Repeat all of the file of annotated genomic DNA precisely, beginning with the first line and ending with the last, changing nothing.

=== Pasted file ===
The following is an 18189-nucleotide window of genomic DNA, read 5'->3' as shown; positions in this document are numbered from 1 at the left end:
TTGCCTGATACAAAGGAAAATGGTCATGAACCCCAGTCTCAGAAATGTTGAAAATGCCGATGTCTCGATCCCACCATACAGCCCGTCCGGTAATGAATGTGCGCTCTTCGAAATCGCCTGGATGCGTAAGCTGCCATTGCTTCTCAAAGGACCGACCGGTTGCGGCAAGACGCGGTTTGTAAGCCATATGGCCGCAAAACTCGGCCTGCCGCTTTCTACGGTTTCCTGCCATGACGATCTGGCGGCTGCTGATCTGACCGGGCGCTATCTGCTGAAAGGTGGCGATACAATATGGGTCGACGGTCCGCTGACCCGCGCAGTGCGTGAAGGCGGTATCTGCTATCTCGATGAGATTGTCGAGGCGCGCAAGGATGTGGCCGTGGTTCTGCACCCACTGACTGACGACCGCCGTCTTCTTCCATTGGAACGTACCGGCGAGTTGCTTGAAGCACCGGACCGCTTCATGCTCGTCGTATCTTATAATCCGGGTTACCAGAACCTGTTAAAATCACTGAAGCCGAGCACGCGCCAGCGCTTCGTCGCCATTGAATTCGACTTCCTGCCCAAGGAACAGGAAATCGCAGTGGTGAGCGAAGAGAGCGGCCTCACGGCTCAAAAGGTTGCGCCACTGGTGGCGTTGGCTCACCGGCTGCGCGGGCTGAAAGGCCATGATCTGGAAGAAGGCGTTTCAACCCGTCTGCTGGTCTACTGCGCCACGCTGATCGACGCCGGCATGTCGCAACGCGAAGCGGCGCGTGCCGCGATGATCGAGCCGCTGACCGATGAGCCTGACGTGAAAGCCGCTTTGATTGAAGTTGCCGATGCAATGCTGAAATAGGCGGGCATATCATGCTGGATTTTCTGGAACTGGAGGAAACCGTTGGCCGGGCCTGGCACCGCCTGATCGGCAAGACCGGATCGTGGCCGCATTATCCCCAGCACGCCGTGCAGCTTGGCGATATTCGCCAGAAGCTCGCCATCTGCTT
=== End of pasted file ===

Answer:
The following is an 18189-nucleotide window of genomic DNA, read 5'->3' as shown; positions in this document are numbered from 1 at the left end:
TTGCCTGATACAAAGGAAAATGGTCATGAACCCCAGTCTCAGAAATGTTGAAAATGCCGATGTCTCGATCCCACCATACAGCCCGTCCGGTAATGAATGTGCGCTCTTCGAAATCGCCTGGATGCGTAAGCTGCCATTGCTTCTCAAAGGACCGACCGGTTGCGGCAAGACGCGGTTTGTAAGCCATATGGCCGCAAAACTCGGCCTGCCGCTTTCTACGGTTTCCTGCCATGACGATCTGGCGGCTGCTGATCTGACCGGGCGCTATCTGCTGAAAGGTGGCGATACAATATGGGTCGACGGTCCGCTGACCCGCGCAGTGCGTGAAGGCGGTATCTGCTATCTCGATGAGATTGTCGAGGCGCGCAAGGATGTGGCCGTGGTTCTGCACCCACTGACTGACGACCGCCGTCTTCTTCCATTGGAACGTACCGGCGAGTTGCTTGAAGCACCGGACCGCTTCATGCTCGTCGTATCTTATAATCCGGGTTACCAGAACCTGTTAAAATCACTGAAGCCGAGCACGCGCCAGCGCTTCGTCGCCATTGAATTCGACTTCCTGCCCAAGGAACAGGAAATCGCAGTGGTGAGCGAAGAGAGCGGCCTCACGGCTCAAAAGGTTGCGCCACTGGTGGCGTTGGCTCACCGGCTGCGCGGGCTGAAAGGCCATGATCTGGAAGAAGGCGTTTCAACCCGTCTGCTGGTCTACTGCGCCACGCTGATCGACGCCGGCATGTCGCAACGCGAAGCGGCGCGTGCCGCGATGATCGAGCCGCTGACCGATGAGCCTGACGTGAAAGCCGCTTTGATTGAAGTTGCCGATGCAATGCTGAAATAGGCGGGCATATCATGCTGGATTTTCTGGAACTGGAGGAAACCGTTGGCCGGGCCTGGCACCGCCTGATCGGCAAGACCGGATCGTGGCCGCATTATCCCCAGCACGCCGTGCAGCTTGGCGATATTCGCCAGAAGCTCGCCATCTGCTT